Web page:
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We know the adjustment to college can be challenging, with the transition to a new home away from home and many newexperiences. Explore advice on a variety of college topics here:
Coming to college is exciting. You have the chance to spread your wings and grow as a person. But independence doesn’t mean doing it all on your own. If you feel overwhelmed, it’s okay to ask for help and support. Reach out to your family and let them know what’s going on, whether you’re homesick, stressed about a career path, nervous about a class or anything in between. Tell them when you need support, encouragement and guidance.
Taking care of yourself at college is important. While it may be tempting to pull all-nighters studying or finishing assignments, studies show maintaining a proper sleep schedule will improve information retention and academic performance. If you feel sick, stay in bed and recover. Communicate with your instructors to find out what you miss.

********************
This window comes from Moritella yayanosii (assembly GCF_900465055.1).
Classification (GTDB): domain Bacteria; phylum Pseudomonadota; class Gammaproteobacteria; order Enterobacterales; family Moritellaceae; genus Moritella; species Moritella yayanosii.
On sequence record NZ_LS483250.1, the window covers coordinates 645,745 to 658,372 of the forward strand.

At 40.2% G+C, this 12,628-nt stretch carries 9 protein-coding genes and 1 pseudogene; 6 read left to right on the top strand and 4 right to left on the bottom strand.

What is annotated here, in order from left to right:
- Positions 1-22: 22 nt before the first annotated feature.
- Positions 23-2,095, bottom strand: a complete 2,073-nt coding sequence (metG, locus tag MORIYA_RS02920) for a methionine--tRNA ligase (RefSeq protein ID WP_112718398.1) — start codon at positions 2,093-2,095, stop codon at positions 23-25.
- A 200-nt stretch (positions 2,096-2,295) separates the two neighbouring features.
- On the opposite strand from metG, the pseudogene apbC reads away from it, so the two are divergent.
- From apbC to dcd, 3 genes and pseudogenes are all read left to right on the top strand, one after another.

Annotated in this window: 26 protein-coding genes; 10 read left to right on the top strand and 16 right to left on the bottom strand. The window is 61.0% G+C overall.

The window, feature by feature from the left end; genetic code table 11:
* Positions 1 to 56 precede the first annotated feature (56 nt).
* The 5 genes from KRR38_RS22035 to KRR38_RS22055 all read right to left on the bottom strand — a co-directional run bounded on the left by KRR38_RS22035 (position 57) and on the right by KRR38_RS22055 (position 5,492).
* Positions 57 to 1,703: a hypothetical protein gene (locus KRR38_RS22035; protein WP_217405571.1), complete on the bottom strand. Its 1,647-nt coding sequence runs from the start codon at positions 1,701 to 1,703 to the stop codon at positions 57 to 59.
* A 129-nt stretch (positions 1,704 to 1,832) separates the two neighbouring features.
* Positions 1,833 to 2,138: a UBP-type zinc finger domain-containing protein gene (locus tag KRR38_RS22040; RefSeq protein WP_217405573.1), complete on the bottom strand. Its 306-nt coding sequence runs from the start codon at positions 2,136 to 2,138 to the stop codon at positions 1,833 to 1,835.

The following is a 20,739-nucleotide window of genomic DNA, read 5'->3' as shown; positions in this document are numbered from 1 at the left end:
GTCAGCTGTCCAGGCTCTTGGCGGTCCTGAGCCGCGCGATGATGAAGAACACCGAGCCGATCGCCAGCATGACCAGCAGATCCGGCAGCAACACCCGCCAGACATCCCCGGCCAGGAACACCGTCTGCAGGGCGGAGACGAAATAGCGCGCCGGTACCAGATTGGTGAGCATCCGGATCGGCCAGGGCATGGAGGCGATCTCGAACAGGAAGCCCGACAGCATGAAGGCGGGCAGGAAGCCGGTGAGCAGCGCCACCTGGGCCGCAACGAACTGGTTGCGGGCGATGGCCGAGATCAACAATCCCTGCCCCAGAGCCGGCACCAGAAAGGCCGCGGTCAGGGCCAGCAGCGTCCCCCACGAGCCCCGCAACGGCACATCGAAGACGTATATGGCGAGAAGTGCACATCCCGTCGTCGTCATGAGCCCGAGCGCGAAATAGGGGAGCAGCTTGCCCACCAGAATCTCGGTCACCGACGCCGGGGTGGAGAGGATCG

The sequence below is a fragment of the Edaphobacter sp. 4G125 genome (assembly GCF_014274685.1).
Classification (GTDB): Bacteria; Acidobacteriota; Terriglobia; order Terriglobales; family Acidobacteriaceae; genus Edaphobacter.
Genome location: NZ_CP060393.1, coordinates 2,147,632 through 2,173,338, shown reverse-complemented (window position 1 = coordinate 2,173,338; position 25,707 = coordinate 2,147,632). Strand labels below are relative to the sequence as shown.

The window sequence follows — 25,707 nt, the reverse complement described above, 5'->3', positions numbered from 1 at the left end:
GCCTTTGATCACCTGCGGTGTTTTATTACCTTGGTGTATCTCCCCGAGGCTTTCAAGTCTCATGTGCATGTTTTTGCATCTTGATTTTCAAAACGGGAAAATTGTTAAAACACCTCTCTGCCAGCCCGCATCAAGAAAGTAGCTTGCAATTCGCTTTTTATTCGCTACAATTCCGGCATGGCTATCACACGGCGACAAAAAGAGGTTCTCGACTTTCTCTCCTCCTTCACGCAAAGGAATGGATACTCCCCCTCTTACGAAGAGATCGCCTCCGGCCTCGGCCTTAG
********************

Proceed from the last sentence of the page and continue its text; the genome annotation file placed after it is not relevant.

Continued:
Throughout your journey here at Arizona State University, you’ll forge new relationships with many people. Your roommates could turn out to be some of your best friends, or maybe you’ll find friendships in classes you take or in clubs you join. These connections are important and will impact your time at ASU and beyond, so be sure to stay open to new people and possibilities.
Money may be a stressor in your life. Before you arrive, we encourage you to work with your family to create a personal budget. Talk about who will pay for what and your options for finding a source of income. Communicate with your family openly and candidly if you’re struggling to find a solution.
You may find yourself in a situation that’s unfamiliar, uncomfortable and/or risky during your college journey. It’s important to be aware of any consequences that may be associated with those encounters and how they might affect your future. ASU provides educational opportunities to promote healthy choices and behaviors.
Though most students have one or fewer sexual partners in a year, the choice to be intimate with others is yours. If you do choose to engage in an intimate relationship, it should be consensual and consent should always be explicit, never implied. Only “yes” means “yes.”